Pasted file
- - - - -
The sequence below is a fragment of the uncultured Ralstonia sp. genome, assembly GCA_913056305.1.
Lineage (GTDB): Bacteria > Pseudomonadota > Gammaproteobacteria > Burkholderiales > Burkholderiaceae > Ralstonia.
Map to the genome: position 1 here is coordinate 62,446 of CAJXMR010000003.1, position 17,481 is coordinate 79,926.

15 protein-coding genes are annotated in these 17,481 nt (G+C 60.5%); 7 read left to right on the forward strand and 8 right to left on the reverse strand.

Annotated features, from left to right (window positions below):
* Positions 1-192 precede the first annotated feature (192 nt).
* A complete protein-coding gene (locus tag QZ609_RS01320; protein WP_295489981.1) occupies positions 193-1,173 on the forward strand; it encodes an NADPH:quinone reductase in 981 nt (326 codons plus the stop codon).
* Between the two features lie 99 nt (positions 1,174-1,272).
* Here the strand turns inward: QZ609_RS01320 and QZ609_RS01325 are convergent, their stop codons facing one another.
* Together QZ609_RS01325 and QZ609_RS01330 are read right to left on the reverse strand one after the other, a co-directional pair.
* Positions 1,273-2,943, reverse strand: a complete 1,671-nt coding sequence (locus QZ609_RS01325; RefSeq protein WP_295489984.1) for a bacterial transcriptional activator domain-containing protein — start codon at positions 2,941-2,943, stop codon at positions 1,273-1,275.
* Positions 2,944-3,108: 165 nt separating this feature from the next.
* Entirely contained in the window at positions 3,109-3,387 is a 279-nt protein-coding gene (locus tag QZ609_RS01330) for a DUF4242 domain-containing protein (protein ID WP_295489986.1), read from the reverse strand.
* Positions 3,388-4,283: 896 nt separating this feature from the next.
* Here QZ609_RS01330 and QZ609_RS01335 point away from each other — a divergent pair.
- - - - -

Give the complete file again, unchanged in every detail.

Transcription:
The sequence below is a fragment of the uncultured Ralstonia sp. genome, assembly GCA_913056305.1.
Lineage (GTDB): Bacteria > Pseudomonadota > Gammaproteobacteria > Burkholderiales > Burkholderiaceae > Ralstonia.
Map to the genome: position 1 here is coordinate 62,446 of CAJXMR010000003.1, position 17,481 is coordinate 79,926.

15 protein-coding genes are annotated in these 17,481 nt (G+C 60.5%); 7 read left to right on the forward strand and 8 right to left on the reverse strand.

Annotated features, from left to right (window positions below):
* Positions 1-192 precede the first annotated feature (192 nt).
* A complete protein-coding gene (locus tag QZ609_RS01320; protein WP_295489981.1) occupies positions 193-1,173 on the forward strand; it encodes an NADPH:quinone reductase in 981 nt (326 codons plus the stop codon).
* Between the two features lie 99 nt (positions 1,174-1,272).
* Here the strand turns inward: QZ609_RS01320 and QZ609_RS01325 are convergent, their stop codons facing one another.
* Together QZ609_RS01325 and QZ609_RS01330 are read right to left on the reverse strand one after the other, a co-directional pair.
* Positions 1,273-2,943, reverse strand: a complete 1,671-nt coding sequence (locus QZ609_RS01325; RefSeq protein WP_295489984.1) for a bacterial transcriptional activator domain-containing protein — start codon at positions 2,941-2,943, stop codon at positions 1,273-1,275.
* Positions 2,944-3,108: 165 nt separating this feature from the next.
* Entirely contained in the window at positions 3,109-3,387 is a 279-nt protein-coding gene (locus tag QZ609_RS01330) for a DUF4242 domain-containing protein (protein ID WP_295489986.1), read from the reverse strand.
* Positions 3,388-4,283: 896 nt separating this feature from the next.
* Here QZ609_RS01330 and QZ609_RS01335 point away from each other — a divergent pair.